There is one saving grace for Mega Man 1 when it comes to difficulty: there was a glitch on the original NES that allowed you to get unlimited hits by pressing SELECT with your cutter boomerang. However, it was a programming bug. The only way to beat Mega Man 1 *unless you are a GURU* is with a strategy guide or Game Genie.
Mega Man1 Robot Masters: Only six in the original Mega Man game-
Cut Man (Scissors)
Guts Man (Strength)
Ice Man (Ice bolts)
Bomb Man (Bombs)
Fire Man (Fire)
Elec Man (Electricity)
Mega Man 1′s background music are okay- they are much better Mega Man soundtracks in future games. Some of the songs in the Dr. Wily castle stages are okay, and Elec Man’s music is probably the best, but it’s not that memorable. The end music is cool, and it gets remixed in future versions.
There’s no a lot in terms of personality for our hero: Mega Man doesn’t speak. There’s no dialog in the game, so Mega Man seems mute. None of the special robots (like The Yellow Devil or Copy Robot) have names. For that matter, during the end sequence, we see Mega Man take his uniform off and visit an old man and a blonde girl. As this was the first appearance of Mega Man, and we only had the English version of the video game manual, we could assume the old man was Dr. Light, but there was no evidence that the girl was Mega Man’s sister, or that Mega Man = Rock and his sister = Roll.
Heck, to me, just watching the ending of Mega Man 1, it seemed like Mega Man was a Pinocchio robot who becomes human the end, and lives with his wife/girlfriend happily ever after.
Speaking of the ending, besides watching Mega Man take his clothes and helmet off and going home to Dr. Light and Roll, we get this epilogue:
MEGAMAN HAS ENDED THE EVIL DOMINATION OF DR WILY AND RESTORED THE WORLD TO PEACE
HOWEVER, THE NEVER ENDING BATTLE CONTINUES UNTIL ALL DESTRUCTIVE FORCES ARE DEFEATED.
FIGHT, MEGAMAN! FOR EVERLASTING PEACE!
It seems like perhaps Capcom was leaving the door open for a sequel, but not with Dr. Wily. Little did we know that Dr. Wily could NEVER be defeated! HAHAHAHAHAHAHAHAHAHAHAHA!!
More Mega Man 1 Trivia:
- The manual allegedly says “Dr. Wright” instead of, or in addition to, “Dr. Light”. That’s because “R” and “L” sound the same in Japanese. In Japan, he’s “Dr. Right” most of the time.
- This is the only Mega Man game that has a point system/score. Scores were pretty much staples of all video games at the time, so it’s not surprising.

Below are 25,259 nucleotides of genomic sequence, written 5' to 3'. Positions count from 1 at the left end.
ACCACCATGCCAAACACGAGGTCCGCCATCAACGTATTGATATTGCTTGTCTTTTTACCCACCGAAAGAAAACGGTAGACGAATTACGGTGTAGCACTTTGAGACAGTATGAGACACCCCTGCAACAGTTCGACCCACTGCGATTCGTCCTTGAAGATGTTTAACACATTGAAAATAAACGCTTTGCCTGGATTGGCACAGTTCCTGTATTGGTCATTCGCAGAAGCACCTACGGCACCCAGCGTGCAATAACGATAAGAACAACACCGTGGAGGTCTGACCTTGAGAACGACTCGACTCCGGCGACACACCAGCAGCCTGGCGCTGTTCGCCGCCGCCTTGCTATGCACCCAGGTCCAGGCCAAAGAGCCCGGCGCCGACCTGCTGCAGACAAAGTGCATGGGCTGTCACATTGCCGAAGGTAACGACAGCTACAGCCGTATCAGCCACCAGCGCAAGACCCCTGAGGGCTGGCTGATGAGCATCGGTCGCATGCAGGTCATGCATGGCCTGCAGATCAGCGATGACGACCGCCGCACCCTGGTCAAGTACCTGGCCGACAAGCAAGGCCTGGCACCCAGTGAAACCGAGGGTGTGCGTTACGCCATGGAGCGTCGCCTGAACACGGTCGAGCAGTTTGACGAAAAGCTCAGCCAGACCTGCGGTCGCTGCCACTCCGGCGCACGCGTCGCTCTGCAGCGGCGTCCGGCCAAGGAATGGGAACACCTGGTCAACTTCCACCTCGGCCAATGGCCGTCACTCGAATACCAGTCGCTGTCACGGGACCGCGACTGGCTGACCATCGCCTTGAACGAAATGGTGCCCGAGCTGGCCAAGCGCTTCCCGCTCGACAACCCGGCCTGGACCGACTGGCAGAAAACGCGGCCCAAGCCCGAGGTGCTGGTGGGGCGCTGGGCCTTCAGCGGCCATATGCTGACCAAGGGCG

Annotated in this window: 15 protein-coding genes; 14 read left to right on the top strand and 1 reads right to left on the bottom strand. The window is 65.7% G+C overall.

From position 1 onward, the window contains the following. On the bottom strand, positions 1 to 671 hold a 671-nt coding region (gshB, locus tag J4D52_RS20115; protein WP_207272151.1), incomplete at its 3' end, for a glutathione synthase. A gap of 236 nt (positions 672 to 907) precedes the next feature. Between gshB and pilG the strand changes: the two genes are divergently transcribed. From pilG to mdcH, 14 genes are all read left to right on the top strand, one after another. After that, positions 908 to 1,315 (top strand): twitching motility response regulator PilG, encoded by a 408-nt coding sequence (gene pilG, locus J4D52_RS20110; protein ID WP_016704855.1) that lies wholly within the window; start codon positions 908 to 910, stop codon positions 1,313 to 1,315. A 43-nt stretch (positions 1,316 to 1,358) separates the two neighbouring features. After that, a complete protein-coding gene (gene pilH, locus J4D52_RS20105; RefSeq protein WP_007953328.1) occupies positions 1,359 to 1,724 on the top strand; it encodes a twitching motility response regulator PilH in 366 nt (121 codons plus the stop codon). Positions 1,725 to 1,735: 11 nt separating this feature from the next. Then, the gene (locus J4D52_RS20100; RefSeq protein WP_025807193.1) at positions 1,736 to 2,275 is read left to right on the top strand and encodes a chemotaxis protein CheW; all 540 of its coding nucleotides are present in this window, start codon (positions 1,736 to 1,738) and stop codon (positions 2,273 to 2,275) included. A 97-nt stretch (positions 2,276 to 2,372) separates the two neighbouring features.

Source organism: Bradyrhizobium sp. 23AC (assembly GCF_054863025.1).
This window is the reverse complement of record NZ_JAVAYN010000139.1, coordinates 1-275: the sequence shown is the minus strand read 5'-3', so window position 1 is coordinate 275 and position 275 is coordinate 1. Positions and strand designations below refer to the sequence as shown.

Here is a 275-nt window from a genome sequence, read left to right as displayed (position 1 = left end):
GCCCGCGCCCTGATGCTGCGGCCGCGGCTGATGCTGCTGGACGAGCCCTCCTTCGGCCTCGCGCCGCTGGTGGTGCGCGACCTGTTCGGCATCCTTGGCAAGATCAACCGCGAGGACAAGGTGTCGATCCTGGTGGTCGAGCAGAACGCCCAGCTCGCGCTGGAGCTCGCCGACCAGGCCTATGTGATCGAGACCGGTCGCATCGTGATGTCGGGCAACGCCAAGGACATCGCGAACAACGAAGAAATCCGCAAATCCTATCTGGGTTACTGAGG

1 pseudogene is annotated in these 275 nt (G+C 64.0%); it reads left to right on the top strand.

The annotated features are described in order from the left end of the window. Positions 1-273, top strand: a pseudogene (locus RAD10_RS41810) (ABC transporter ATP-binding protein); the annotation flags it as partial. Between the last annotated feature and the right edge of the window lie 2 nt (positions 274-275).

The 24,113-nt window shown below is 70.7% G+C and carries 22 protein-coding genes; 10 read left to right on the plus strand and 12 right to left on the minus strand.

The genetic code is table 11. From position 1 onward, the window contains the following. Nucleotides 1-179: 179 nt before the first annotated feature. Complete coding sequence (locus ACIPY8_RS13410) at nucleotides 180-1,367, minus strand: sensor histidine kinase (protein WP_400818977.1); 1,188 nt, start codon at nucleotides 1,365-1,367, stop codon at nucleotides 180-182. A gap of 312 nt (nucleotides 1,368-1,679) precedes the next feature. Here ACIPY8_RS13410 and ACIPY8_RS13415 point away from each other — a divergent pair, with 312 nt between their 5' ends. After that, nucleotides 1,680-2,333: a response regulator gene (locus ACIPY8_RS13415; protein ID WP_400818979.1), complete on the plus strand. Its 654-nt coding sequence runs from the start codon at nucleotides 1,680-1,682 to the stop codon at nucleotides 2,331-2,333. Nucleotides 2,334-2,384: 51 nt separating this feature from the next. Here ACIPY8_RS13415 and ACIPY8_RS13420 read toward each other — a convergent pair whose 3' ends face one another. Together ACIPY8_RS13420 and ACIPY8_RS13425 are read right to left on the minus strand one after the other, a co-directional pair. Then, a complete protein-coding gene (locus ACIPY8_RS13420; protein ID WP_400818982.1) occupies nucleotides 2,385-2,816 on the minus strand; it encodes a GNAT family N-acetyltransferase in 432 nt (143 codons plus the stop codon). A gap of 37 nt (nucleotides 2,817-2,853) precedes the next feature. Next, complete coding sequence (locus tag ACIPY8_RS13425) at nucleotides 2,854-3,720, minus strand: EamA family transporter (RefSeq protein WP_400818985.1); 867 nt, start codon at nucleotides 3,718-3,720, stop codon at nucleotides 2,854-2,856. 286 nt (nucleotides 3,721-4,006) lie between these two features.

- Mega Man doesn’t kill- he just blows up robots. You have to wonder if Capcom was being kid-friendly.
- Many of the creators used nicknames in the end credits.
Anyway, let me discuss my opinion and experiences of Mega Man 1 when I was a kid. I never owned Mega Man 1 and never rented it. I played it over my friends houses- Todd and Jeffrey. To me it was impossible to beat, and there was no real way of knowing which levels to choose first. I read about the suggested Robot Master order to beat the game with, but without the ability to save progress, I was forced to beat the game in one sitting, and that wasn’t happening. Mega Man 2 was the game that hooked me. I played all of them and the Mega Man X series when it first came out. I never went back to Mega Man 1 until fairly recently in my post-gamer career as a real citizen. I finally beat Mega Man 1 for this article, but had to cheat.
Some final words about Nintendo and Capcom’s Mega Man 1: it was a great start of the franchise, and all the concepts have been refined and made better in later sequels. Mega Man 1 could have easily been a forgotten 1980′s NES cult game if it wasn’t for the huge success of Mega Man II. Mega Man 2 put Mega Man on the map here in America, and made it a multi-million dollar franchise that has spanned into 2010 and is still growing. It should be noted that series producer Keiji Inafune went out on a limb to make the sequel, because Mega Man 1′s sales didn’t justify it.